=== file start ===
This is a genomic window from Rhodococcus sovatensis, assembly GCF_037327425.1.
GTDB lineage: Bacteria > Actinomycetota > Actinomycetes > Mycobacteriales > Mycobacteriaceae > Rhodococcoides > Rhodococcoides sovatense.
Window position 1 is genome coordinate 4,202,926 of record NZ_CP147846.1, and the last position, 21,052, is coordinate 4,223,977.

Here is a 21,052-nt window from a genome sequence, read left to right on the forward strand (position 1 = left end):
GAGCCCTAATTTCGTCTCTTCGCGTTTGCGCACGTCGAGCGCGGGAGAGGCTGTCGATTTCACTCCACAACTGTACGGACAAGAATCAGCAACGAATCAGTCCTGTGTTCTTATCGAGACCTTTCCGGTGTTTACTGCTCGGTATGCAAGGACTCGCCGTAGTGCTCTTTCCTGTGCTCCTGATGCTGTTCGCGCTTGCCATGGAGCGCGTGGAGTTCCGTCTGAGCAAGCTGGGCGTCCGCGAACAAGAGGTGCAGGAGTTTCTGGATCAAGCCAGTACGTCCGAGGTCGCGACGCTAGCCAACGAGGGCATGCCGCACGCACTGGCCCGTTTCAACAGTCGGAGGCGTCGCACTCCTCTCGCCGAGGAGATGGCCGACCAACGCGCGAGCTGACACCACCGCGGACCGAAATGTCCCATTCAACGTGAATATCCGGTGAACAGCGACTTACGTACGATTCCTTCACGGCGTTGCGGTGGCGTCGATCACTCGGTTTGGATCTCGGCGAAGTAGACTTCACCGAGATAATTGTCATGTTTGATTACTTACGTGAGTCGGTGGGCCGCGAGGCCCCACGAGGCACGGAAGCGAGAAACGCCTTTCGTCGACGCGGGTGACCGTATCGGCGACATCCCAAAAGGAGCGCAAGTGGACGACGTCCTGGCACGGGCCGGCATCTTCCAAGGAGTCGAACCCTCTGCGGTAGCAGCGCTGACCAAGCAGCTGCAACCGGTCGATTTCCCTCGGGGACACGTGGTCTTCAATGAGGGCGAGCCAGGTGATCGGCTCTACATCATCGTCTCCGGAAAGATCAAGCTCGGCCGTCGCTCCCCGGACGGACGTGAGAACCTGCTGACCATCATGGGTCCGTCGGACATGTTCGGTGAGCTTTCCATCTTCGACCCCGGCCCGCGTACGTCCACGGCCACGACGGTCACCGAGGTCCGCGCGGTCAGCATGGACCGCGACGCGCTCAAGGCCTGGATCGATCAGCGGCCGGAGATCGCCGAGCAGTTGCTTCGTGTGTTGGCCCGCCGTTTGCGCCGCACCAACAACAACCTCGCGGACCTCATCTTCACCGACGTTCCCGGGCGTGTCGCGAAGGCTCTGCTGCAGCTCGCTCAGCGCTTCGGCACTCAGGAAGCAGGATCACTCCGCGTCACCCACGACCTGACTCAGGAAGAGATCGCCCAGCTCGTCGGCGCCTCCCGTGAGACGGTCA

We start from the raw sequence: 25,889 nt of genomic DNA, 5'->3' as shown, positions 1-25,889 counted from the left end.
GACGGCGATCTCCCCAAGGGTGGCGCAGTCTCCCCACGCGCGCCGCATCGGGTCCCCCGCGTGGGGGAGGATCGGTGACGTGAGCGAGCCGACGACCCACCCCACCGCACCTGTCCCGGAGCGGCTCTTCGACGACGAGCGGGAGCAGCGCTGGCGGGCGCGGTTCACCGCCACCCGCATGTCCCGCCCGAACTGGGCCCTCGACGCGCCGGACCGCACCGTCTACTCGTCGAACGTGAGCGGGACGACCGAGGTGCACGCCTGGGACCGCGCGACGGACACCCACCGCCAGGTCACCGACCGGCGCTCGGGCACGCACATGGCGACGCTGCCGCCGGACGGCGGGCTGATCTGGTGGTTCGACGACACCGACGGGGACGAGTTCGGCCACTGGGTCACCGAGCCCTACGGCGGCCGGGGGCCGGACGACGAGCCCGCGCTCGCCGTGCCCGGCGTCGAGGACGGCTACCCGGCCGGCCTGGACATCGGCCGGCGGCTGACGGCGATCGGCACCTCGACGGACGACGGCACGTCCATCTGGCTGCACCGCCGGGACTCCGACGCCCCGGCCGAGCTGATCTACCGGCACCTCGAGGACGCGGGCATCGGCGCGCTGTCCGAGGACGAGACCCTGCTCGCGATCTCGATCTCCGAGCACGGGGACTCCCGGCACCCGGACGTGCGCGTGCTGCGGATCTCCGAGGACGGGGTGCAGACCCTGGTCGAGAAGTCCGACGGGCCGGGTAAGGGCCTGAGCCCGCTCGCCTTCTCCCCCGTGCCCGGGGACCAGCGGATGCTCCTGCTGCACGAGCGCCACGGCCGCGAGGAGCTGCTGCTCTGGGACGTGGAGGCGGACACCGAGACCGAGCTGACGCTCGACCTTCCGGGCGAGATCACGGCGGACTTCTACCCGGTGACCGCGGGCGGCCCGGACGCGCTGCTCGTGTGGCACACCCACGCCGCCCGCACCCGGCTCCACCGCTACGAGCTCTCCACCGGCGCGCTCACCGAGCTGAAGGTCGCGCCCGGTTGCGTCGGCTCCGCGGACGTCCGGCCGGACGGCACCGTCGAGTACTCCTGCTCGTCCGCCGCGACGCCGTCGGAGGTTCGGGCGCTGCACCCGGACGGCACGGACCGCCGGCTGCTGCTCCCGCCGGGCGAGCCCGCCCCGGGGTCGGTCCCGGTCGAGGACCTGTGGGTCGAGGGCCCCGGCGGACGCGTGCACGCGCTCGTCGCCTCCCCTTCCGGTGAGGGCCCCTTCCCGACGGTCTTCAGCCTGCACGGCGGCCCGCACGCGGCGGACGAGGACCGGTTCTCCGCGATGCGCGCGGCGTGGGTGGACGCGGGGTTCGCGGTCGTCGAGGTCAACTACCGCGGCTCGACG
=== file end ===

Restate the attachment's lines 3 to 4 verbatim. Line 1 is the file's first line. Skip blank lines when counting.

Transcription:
Window position 1 is genome coordinate 4,202,926 of record NZ_CP147846.1, and the last position, 21,052, is coordinate 4,223,977.

Here is a 21,052-nt window from a genome sequence, read left to right on the forward strand (position 1 = left end):